Gulf News Roundup June 2017

Gulf News Roundup June 2017

15th Jun 2017

MERS Cases on the rise in Riyadh


Saudi Arabia’s Ministry of Health has reported 14 new cases of Middle Eastern Respiratory Syndrome (MERS) in the Kingdom, with 12 of these cases being in Riyadh.


Two of the cases have resulted in fatalities, with a 65 year old expat male, and a 24 year old expat male both losing their life due to the condition. A 46 year old Saudi native is also said to be in a critical condition in hospital.


Middle Eastern Respiratory Syndrome is a viral respiratory disease caused by a novel coronavirus that was first identified as a major issue in Saudi Arabia over four years ago. It is believed to be transported by camels, however the exact science behind this factor still remains unknown. This also means that it is untreatable, with around 36% of patients suffering from the condition dying as a result.
Typically the symptoms can range from a simple fever like cough, to shortness of breath and diarrhoea, whilst in patients with long term health conditions such as Cancer and Diabetes the side effects can be far more debilitating.
In the past two years almost 500 cases of MERS have been reported, with the vast majority of these cases being in Saudi Arabia.

NMC to take advantage of Saudi market


Abu Dhabi based NMC Health is set to further expand into Saudi Arabia, following the Kingdom’s announcement that it is set to privatise areas of the economy, to help relieve the pressure placed on the oil industry.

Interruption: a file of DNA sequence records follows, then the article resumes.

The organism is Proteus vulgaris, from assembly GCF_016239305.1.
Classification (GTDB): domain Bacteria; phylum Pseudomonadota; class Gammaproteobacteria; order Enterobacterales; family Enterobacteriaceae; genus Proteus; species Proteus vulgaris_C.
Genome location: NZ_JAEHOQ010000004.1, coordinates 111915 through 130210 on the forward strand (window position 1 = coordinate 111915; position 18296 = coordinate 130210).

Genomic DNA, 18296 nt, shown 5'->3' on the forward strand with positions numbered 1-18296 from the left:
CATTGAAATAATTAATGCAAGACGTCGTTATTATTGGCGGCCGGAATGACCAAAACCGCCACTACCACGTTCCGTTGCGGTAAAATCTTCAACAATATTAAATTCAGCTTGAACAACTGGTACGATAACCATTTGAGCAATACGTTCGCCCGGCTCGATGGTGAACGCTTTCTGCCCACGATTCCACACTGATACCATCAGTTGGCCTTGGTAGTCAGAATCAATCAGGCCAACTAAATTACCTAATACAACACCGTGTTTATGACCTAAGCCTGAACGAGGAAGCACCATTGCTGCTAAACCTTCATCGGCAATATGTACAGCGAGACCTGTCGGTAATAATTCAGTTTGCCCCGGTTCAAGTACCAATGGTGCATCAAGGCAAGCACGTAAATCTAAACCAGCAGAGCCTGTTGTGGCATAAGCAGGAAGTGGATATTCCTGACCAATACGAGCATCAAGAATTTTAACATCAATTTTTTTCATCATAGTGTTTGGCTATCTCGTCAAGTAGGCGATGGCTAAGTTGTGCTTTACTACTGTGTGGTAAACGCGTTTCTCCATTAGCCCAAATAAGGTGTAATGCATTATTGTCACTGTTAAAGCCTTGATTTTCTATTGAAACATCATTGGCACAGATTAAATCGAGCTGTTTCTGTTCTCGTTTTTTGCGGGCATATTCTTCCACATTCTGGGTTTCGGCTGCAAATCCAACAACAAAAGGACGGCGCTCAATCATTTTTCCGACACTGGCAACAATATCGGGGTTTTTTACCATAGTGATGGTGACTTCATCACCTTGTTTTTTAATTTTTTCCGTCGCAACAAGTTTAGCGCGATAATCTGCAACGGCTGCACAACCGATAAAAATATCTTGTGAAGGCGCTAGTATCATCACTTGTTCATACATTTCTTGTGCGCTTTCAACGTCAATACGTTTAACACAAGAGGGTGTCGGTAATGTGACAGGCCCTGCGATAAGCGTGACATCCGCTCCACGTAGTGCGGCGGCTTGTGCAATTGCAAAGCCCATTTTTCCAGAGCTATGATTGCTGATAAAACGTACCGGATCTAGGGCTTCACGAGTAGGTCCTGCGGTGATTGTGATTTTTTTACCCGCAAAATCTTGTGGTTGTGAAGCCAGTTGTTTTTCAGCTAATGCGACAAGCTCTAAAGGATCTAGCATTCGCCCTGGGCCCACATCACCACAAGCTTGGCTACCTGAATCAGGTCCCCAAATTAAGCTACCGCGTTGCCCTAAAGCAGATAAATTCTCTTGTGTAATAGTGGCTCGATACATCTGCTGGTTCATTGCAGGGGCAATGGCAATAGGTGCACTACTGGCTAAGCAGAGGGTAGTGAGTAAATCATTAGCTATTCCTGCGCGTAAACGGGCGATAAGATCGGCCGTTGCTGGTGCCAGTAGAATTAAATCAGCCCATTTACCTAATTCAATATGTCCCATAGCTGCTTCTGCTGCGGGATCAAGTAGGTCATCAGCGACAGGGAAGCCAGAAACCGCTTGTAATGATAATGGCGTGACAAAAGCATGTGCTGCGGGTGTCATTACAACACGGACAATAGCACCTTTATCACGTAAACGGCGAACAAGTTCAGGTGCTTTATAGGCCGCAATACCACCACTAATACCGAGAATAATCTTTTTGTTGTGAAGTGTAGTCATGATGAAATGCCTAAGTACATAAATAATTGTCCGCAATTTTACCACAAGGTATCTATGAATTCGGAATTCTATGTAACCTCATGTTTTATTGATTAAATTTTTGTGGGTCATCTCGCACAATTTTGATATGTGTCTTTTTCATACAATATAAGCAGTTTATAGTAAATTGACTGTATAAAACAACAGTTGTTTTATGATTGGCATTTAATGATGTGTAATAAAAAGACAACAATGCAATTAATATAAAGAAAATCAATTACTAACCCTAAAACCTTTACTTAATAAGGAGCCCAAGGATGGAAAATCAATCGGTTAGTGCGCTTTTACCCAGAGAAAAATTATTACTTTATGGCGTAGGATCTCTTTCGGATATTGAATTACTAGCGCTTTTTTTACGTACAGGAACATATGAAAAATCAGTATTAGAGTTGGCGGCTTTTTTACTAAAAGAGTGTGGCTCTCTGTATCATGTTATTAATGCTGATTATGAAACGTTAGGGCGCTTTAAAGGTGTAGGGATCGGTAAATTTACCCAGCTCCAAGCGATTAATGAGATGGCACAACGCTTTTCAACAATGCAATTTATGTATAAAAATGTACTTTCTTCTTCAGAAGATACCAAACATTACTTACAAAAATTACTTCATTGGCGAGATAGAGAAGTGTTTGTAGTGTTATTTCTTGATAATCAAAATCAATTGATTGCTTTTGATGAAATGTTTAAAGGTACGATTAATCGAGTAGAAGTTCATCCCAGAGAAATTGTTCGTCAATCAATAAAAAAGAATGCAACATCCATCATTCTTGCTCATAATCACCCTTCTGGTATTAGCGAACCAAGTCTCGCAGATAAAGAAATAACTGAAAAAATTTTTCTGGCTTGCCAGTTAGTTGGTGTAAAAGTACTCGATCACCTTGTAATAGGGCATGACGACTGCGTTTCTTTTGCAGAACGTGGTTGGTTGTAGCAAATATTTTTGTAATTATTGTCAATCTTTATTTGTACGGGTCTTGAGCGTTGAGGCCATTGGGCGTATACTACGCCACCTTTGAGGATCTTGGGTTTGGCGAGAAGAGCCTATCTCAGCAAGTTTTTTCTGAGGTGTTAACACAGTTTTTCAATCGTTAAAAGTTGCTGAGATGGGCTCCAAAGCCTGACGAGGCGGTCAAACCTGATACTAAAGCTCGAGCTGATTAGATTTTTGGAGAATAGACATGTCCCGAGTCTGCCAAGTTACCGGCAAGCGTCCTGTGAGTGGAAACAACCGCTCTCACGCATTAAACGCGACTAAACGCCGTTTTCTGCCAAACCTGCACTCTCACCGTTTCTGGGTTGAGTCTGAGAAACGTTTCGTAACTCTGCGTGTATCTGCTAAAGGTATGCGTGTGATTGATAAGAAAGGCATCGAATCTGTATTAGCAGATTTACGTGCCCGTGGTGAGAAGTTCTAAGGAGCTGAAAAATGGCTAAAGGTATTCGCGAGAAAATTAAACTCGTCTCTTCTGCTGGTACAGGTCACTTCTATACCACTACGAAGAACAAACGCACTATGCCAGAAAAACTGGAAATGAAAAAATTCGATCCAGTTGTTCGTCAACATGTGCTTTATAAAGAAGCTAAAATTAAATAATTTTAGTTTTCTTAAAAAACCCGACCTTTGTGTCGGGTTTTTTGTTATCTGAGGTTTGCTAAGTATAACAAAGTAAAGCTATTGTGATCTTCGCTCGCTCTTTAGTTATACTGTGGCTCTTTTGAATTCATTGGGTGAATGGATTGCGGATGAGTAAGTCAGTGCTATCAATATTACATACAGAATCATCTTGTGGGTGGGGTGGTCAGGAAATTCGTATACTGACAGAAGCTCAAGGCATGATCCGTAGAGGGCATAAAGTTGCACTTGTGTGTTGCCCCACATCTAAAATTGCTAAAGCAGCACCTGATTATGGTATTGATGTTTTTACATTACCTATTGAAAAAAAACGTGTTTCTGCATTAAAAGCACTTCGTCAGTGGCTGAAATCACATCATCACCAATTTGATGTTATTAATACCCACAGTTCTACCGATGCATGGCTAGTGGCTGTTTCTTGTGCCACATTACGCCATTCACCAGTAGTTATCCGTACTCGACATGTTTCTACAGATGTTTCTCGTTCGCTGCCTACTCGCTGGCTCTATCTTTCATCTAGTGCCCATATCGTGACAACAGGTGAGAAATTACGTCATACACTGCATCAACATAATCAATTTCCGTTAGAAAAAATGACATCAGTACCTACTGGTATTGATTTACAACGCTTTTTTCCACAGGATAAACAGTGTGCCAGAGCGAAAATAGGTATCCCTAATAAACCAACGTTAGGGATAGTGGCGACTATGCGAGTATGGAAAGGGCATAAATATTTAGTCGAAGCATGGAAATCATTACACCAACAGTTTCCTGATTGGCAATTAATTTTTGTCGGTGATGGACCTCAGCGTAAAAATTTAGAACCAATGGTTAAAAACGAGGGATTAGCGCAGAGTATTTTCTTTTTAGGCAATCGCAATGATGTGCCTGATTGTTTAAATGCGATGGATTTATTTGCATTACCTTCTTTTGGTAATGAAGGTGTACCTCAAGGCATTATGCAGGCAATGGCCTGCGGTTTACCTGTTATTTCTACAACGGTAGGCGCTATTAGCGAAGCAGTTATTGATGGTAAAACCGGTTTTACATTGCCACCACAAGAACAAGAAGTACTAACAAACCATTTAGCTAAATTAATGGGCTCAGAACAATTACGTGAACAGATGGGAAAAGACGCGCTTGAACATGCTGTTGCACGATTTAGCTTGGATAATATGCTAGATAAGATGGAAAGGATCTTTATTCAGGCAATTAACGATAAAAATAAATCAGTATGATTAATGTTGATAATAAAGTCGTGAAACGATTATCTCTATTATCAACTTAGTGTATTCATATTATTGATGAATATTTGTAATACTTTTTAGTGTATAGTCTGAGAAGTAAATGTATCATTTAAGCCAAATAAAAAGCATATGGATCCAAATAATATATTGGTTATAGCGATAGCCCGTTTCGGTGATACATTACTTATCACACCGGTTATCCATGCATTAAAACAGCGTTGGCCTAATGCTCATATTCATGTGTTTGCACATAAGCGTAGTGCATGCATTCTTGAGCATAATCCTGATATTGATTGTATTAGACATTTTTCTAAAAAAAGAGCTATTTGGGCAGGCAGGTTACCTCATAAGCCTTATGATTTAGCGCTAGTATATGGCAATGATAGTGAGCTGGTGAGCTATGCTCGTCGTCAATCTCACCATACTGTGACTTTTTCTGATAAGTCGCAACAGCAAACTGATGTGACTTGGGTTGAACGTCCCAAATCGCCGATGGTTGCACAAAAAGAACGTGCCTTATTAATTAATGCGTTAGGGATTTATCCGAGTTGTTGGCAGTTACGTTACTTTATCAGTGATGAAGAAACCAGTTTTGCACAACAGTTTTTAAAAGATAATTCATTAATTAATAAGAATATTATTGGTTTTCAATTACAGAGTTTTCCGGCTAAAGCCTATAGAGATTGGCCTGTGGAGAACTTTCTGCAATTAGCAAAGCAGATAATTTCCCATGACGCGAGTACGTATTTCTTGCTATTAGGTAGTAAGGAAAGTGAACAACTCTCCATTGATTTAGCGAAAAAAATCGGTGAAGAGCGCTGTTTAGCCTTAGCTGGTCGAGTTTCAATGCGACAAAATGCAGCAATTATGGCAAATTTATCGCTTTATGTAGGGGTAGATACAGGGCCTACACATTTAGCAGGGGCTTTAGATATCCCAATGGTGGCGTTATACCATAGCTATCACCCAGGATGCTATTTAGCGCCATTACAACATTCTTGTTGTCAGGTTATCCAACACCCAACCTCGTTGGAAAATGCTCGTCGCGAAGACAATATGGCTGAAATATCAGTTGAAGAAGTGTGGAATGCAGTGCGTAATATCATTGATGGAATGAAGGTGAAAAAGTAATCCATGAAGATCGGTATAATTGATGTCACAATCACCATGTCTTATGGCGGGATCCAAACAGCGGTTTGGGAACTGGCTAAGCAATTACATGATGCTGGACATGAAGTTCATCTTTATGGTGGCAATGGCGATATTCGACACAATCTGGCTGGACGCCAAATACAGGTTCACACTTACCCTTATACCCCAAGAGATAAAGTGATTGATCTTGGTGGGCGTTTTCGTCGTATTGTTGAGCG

Speaking on Bloomberg, Bavaguthu Raghuram Shetty, NMC’s founder and non-executive chairman, expressed a clear interest in the healthcare arm of Saudia Airlines, which is currently for sale, stating: “I’m interested (in Saudia) whenever there’s a chance, I’ll go. We have surplus funding, it will be no problem.”


NMC, which has an estimated worth of over $6bn, ventured into the Saudi market last year, investing over $200m in facilities in Al Khobar and Jeddah. Now however it looks set to go further, in a bid to become the Kingdom’s market leader in private healthcare.


UAE Smoking related deaths figures published


27 people die as a result of tobacco smoking each week in the UAE, according to one of the Emirate’s top tobacco treatment specialists.


Speaking at an event in Abu Dhabi, aimed at reducing the smoking rates in the country, Dr Iyaad Hassan of Cleveland Clinic Abu Dhabi, highlighted the need to lower the number of people with the addiction.


He said: “We know that smoking triples the risk of cardiovascular disease, and is often a direct risk factor for lung cancer. If this is not a motivation to give up the habit, we encourage people to quit so that they can protect their loved ones from the harmful effects of second-hand smoking.”


Every day six out of every ten people living in the UAE are exposed to secondhand smoke, potentially upping their risk of developing lung Cancer by as much as 30%.


Smoking rates in the UAE have remained fairly stagnant for a number of years now, with an estimated 24% of men in the country continuing with the habit. Dr Hassan is now leading the fightback however, with a special focus on quitting during the month of Ramadan.


He continued: “There are immediate benefits to quitting that can be felt within hours of stopping, like looking and feeling better. Just one year after quitting, the risk of a heart attack drops sharply. After two to five years, the risk of stroke drops to the same level as it is for non-smokers.”


There are plenty of jobs still available throughout the Middle East for medical professionals, despite the slowdown in the oil price. To start your Middle Eastern odyssey today, simply register on our website.


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